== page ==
The Chinese are the highest spending shoppers, globally. When they travel abroad there is a boon for brands and retailers, so it is no wonder that destinations are clambering to attract these high-spending travellers to their stores.

Shopping is the key reason for travel outside of China. Nielsen’s 2014 Mainland Chinese Luxury Shopper Survey cited shopping as the main purpose for 97 percent of respondents, compared to 84 percent who listed sightseeing and 72 percent who listed attractions/entertainment.  The most popular categories for purchases on trips were accessories (71 percent), and high-end cosmetics and skincare (70 percent); while 63 percent bought watches and jewellery, 62 percent clothes, and 52 percent wine or fine liquor.

During their travels the Chinese will spend on average US$5,400 each, 21 percent more than the average for all overseas tourists. The Chinese outbound tourism market is expected to double in size, and spending projected to triple, by 2020.

The peak travel time for long haul trips is Chinese New Year.  The goal is personal spending and purchasing gifts for those back home. The biggest attraction of shopping is the ability to buy the latest product lines at a lower cost than in China.

Chinese consumers are becoming more sophisticated and discerning and whilst there remains a keen appetite for brands, the penchant to display social status and wealth is becoming more subtle.

Time and cost are considered the key factors for Chinese travellers when selecting shopping destinations. The more distant the location, the more vacation days they have to take off work, which also means signing up for a more expensive travel package.  Many consumers still prefer to save on their travel expenses so they can spend more when shopping, so destinations nearby in Asia are popular. And, with the rise of online shopping across borders there is plenty of motivation to shop from the comfort of home.

So, the tourism industry requires a targeted and focused response to incentivise  Chinese travellers not only in choice of destination, but also to improve shopping activities on the ground. Factors to consider:

1. Experience

New destinations are trying to work out how to get themselves on the Chinese travellers’ itinerary.  Brands and shopping precincts, outlets and malls seeking international growth opportunities are pulling out all the stops to entice the Chinese tourist.  Everything from your meet and greet, improving in-store experience, products and services –  apps,  ease of payments – accepting renminbi and having UnionPay terminals, recruiting Mandarin-speaking staff, Chinese-language signage, websites and maps, products marked as “authentic”, “limited edition”, inducing/educating tour guides/agents, airport pick-ups, gifts wth purchase, discounts, and VIP cards – to being ready for the Chinese holiday season, is integral to being a destination of choice.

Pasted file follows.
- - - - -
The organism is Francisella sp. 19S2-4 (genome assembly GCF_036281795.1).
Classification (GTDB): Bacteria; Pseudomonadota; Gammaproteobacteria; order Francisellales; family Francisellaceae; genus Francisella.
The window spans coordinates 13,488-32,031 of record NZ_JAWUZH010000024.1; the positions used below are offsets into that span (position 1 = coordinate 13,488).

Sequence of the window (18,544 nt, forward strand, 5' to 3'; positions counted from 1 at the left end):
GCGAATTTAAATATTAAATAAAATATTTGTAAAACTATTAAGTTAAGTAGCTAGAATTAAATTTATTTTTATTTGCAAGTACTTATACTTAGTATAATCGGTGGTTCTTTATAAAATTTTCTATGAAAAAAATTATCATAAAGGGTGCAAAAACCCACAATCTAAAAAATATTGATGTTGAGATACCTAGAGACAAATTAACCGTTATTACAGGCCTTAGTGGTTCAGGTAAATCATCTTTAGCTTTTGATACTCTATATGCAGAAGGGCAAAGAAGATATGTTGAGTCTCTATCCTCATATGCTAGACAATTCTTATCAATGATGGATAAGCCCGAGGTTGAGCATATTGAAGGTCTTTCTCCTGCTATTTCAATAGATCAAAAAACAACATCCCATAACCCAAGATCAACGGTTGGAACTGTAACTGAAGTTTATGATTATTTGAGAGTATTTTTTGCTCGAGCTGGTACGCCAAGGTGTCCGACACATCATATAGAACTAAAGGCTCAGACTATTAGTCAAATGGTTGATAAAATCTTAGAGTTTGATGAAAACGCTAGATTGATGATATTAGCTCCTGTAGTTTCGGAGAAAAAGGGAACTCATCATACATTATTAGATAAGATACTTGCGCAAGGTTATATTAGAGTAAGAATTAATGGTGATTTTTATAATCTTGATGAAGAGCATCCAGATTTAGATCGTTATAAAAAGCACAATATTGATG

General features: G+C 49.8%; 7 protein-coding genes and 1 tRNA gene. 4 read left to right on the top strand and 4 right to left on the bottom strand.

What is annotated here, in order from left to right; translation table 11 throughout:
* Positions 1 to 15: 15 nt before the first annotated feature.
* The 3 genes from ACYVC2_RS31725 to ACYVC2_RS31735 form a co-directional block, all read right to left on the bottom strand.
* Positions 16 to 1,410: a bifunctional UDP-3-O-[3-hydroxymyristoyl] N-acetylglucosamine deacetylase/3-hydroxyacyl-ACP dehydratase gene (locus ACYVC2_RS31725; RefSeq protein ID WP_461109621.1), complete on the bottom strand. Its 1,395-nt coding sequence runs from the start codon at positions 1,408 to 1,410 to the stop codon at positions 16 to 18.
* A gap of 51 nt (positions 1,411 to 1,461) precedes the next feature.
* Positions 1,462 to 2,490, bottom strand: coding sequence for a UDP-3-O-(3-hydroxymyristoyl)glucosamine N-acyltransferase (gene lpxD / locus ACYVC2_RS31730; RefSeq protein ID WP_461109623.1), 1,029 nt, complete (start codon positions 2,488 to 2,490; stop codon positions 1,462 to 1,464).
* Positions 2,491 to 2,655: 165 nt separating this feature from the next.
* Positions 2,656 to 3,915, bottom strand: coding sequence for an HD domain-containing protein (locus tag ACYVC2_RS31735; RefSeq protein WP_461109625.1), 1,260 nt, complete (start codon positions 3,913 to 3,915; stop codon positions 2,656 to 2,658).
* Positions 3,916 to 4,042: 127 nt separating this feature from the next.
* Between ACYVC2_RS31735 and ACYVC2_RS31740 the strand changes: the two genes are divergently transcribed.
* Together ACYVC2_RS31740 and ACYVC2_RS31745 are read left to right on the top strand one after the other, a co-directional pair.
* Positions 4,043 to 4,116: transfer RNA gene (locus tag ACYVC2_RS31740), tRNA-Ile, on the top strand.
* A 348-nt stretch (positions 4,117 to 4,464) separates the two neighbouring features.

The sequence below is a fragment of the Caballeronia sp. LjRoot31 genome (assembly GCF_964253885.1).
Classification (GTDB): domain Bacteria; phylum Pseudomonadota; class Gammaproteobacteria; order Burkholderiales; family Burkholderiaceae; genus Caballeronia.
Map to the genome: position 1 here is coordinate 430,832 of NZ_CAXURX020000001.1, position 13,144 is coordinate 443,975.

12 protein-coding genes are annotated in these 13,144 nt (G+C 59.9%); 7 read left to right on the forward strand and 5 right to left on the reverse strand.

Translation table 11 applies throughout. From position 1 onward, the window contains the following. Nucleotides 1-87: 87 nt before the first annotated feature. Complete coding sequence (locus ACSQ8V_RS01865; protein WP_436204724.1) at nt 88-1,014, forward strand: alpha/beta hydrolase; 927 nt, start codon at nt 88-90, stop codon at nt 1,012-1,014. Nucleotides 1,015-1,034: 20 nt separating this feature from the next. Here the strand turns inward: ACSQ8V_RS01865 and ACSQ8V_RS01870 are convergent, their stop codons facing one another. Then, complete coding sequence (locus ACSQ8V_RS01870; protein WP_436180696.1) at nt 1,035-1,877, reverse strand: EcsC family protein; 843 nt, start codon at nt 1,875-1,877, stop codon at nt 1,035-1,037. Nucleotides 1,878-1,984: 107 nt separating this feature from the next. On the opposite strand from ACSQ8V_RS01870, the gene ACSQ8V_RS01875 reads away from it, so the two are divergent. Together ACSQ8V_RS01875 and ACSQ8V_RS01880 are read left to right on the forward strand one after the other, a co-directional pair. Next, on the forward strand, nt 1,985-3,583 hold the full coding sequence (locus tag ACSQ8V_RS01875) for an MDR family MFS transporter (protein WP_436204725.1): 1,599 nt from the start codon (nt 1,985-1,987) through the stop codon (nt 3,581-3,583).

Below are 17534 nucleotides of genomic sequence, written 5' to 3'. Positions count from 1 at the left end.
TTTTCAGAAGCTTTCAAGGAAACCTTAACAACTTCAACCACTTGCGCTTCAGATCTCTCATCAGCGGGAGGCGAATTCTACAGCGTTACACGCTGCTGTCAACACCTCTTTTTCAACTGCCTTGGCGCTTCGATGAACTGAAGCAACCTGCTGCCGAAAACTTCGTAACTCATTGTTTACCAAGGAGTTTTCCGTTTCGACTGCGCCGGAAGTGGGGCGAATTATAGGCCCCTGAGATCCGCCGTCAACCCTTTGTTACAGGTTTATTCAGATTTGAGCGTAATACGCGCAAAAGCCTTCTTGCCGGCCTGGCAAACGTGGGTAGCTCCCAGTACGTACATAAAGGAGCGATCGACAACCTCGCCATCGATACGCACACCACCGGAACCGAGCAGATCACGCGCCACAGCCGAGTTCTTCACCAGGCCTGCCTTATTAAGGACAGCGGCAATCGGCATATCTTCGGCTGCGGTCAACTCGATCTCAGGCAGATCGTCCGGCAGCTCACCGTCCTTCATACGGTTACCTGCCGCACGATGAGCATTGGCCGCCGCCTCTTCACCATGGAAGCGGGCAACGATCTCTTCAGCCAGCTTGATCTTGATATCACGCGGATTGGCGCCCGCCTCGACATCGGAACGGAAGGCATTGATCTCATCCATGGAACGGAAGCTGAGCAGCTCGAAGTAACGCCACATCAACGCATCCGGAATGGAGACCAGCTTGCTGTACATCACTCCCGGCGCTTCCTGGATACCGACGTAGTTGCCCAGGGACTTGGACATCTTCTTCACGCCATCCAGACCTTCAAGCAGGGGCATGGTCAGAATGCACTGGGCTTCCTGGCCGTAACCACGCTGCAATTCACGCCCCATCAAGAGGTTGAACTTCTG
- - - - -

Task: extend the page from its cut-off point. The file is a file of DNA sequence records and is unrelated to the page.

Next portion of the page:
By making small adjustments to service ethos thereby ensuring a memorable, easy, and stress-free experience, retailers and brands can stay one step ahead of the competition.  Brands and retailers are in the consumer loyalty, positive word-of-mouth, and repeat sales business, in a competitive market that is growing exponentially year on year.

2. Quality

Quality is the most important deciding factor for purchases.  A good quality product drives traffic. The Chinese consumer is well-informed on brands and many consumers curate what they will buy before they even reach their destination. If projections hold, Chinese shoppers will account for more than half of all luxury sales by 2025.

The endurance of luxury brands with the Chinese consumer is their perception of quality.  In the Nielsen survey more than half (56 percent) of respondents link quality with luxury, 46 percent connect the goods with “fine design”, and 40 percent highlighted “established heritage”. Other purchase drivers include the fact that luxury goods give consumers an image of having taste and being different, and the idea of luxury goods as a self-reward.

Although China’s ongoing anti-corruption campaign has put a dent in luxury sales domestically, the luxury category continues to have legs with the Chinese traveller, for both price and quality. The Nielsen survey indicated channels for purchasing luxury goods overseas were brand stores (26 percent), followed by airport duty-free stores (24 percent).

3. Price

Understanding the motivations and expectations of the Chinese consumer is essential. Firstly brands need to keep in mind that Chinese shoppers, whether in London, Paris, or Sydney, are seeking a bargain. Used to discounts at home, even on luxury brands that have courted customers with sweet prices, they expect to receive special treatment, which generally translates to discounts.  This can be an uncomfortable prospect for luxury houses that see “discount” as a dirty word.